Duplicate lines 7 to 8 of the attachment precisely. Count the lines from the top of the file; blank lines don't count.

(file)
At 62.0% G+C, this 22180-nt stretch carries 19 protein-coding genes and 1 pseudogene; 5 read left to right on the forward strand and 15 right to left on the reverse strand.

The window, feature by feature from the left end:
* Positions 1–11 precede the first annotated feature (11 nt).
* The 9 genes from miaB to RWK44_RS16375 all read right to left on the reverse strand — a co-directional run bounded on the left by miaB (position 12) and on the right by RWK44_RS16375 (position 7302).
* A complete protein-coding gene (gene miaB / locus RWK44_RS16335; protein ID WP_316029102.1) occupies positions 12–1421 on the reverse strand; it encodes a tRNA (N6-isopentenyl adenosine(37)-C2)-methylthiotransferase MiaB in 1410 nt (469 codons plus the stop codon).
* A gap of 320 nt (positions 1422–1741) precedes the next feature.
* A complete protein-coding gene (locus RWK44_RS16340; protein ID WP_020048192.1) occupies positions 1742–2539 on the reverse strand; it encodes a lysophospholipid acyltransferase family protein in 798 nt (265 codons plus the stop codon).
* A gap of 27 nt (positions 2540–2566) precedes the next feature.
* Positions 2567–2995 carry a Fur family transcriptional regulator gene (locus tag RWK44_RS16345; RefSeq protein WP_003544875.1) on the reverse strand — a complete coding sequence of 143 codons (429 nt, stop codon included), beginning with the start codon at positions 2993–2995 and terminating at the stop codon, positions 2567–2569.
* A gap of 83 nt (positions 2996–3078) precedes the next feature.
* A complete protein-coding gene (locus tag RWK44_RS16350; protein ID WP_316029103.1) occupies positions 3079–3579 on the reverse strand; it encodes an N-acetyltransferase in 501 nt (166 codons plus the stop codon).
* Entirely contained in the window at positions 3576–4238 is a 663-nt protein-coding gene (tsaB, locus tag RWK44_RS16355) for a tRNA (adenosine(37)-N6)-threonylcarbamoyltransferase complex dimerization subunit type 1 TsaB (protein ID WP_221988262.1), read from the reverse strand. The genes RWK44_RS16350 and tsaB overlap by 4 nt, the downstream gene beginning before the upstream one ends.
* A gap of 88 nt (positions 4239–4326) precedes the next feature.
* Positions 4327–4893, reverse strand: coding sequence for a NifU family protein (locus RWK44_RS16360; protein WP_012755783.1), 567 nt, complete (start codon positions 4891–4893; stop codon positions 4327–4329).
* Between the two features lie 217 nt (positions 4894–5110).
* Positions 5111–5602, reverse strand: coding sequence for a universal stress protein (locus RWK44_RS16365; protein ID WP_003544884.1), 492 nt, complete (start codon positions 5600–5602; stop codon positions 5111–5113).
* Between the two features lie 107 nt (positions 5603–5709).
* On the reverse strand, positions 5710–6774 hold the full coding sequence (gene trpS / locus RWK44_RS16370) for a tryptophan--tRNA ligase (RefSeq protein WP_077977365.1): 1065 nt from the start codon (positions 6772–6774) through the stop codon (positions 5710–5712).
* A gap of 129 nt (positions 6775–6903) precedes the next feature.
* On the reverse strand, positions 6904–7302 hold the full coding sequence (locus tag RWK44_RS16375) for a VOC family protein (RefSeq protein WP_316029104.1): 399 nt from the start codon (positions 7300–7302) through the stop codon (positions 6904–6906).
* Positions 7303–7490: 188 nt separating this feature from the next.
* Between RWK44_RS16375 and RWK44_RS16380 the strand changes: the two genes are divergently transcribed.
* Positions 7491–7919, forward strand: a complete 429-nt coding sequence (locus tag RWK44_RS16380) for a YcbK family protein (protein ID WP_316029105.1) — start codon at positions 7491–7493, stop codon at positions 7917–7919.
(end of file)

* A complete protein-coding gene (locus RWK44_RS16340; protein ID WP_020048192.1) occupies positions 1742–2539 on the reverse strand; it encodes a lysophospholipid acyltransferase family protein in 798 nt (265 codons plus the stop codon).
* A gap of 27 nt (positions 2540–2566) precedes the next feature.